Test tool 100 proceeds from step 206 to step 208 and connects render software filter 115 1 and capture software filter 115 2 via virtual circuit 135 and network interface 53. In step 210, test tool 100 determines whether the user wishes to test additional software filters 115. If so, test tool jumps back to step 204 and instantiates another pair of software filters 115 and couples the new render software filter to the previously instantiated capture software filter. For example, referring to FIG. 3, in order to test additional filters test tool 100 instantiates render software filter 115 3 and capture software filter 115 4. Test tool 100 couples render software filter 115 3 to previously instantiated capture software filter 115 2. In addition, test tool 100 couples render software filter 115 3 to capture software filter 115 4 via virtual circuit 135 2. Test tool 100 repeats steps 204, 206, 208 and 210 a number of times (N) according to a user configured number in order to form a chain of N pairs of software filters 115 for testing.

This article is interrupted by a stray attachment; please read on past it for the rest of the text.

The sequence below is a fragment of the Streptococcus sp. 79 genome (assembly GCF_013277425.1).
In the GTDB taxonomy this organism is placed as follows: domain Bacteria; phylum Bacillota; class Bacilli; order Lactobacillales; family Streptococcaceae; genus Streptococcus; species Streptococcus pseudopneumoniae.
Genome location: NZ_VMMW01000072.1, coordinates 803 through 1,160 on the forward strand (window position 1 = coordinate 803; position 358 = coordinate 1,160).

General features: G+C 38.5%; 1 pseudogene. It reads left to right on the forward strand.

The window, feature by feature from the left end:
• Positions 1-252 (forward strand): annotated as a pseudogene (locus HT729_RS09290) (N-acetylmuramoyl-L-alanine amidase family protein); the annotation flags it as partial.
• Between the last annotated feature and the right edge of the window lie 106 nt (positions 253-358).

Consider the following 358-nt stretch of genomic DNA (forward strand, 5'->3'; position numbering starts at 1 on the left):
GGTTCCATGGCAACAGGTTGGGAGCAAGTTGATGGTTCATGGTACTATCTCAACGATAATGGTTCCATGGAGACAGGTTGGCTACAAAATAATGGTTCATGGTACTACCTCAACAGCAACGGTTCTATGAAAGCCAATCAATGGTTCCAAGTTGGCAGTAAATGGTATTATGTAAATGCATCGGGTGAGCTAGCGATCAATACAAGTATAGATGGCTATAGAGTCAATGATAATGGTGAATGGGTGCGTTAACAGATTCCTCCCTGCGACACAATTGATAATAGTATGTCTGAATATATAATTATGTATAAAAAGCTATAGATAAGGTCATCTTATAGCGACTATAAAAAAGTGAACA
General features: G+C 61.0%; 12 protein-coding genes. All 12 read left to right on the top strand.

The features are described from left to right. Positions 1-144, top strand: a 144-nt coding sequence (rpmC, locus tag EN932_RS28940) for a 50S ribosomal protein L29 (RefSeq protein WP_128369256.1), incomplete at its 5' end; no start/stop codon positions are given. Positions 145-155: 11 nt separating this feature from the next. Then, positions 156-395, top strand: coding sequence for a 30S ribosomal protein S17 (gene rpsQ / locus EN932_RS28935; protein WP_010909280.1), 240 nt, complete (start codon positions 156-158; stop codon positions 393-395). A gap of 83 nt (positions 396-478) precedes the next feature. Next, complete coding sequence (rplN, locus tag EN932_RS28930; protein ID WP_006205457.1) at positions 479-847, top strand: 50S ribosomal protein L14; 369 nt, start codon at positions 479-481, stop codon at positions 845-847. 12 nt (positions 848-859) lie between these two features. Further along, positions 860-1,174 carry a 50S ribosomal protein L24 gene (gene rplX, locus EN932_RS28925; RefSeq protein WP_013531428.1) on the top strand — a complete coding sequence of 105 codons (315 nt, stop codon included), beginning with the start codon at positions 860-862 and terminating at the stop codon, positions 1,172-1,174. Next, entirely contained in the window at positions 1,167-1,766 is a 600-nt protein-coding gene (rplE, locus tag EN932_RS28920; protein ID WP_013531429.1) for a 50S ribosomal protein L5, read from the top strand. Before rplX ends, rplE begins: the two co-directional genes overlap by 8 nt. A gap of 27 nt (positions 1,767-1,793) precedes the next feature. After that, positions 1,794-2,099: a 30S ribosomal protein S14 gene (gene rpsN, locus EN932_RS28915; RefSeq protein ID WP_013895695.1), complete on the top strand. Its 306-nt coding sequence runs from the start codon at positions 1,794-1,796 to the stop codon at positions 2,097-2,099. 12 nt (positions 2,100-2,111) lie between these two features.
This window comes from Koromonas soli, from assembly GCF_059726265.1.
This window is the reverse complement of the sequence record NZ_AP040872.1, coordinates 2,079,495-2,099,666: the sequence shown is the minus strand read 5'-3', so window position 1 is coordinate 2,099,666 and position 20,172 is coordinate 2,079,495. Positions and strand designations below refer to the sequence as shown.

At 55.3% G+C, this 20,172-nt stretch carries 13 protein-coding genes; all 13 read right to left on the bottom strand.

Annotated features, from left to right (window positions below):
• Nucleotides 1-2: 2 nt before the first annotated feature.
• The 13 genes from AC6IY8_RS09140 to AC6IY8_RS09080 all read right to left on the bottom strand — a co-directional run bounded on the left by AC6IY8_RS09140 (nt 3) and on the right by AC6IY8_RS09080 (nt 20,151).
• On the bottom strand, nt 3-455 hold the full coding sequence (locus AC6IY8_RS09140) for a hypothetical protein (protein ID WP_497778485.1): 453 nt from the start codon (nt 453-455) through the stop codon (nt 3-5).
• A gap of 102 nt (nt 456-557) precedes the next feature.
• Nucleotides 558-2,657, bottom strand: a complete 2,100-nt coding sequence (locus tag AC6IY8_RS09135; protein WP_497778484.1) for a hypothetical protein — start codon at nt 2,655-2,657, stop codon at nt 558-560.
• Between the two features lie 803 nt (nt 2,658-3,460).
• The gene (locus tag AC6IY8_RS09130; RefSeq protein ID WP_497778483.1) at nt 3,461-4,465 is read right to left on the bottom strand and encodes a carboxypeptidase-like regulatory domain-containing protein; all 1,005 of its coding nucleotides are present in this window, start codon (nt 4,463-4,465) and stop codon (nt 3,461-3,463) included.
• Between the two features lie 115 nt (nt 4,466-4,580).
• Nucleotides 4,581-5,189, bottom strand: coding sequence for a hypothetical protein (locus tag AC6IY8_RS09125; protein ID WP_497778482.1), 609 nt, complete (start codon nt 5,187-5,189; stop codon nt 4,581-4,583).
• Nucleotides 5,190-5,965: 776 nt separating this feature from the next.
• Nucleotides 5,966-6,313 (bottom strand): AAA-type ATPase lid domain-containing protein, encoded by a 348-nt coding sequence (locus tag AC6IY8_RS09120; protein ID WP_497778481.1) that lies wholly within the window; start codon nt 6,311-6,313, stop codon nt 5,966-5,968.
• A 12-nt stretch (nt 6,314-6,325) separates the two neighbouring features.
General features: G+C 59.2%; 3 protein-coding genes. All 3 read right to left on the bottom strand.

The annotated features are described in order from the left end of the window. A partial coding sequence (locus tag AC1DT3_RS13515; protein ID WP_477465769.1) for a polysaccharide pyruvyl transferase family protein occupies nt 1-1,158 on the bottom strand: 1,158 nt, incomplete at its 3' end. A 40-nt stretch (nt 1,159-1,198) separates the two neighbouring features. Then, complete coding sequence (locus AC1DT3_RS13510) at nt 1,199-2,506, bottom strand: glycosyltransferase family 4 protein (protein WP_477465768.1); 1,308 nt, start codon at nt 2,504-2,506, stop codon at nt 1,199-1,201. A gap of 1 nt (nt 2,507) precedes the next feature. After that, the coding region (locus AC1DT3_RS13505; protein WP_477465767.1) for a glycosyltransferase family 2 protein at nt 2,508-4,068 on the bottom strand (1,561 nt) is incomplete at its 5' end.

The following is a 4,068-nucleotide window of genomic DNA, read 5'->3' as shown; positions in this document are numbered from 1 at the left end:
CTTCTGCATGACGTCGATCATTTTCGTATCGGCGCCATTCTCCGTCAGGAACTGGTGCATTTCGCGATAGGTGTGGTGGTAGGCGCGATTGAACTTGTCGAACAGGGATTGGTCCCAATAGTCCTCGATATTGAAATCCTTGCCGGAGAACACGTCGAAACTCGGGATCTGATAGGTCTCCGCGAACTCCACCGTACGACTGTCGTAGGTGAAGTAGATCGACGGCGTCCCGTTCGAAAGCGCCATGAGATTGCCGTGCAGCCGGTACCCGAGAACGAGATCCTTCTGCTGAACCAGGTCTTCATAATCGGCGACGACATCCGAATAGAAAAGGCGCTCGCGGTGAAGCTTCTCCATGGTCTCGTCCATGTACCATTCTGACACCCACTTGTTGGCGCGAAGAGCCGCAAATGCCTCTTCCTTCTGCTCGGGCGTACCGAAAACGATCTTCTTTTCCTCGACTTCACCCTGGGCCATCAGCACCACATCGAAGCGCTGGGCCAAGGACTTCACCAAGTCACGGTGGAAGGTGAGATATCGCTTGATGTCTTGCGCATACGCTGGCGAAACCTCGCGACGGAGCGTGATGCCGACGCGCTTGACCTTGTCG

After creating and coupling software filters 115, test tool 100 proceeds to step 214 and instantiates analysis module 120 and couples analysis module 120 to the final software filter 115 created in step 204. For example, referring again to FIG. 3, test tool 100 couples analysis module 120 to capture software filter 115 4.
In step 216 test tool 100 commands source module 110 to generate date stream 125 that, as illustrated in FIG. 3, flows through software filters 115 1 network interface 53, virtual circuits 135, network 51 and ultimately to analysis module 120. Each software filter 115 processes data stream 125 and outputs the processed information to the next software filter 115 or ultimately to analysis module 120.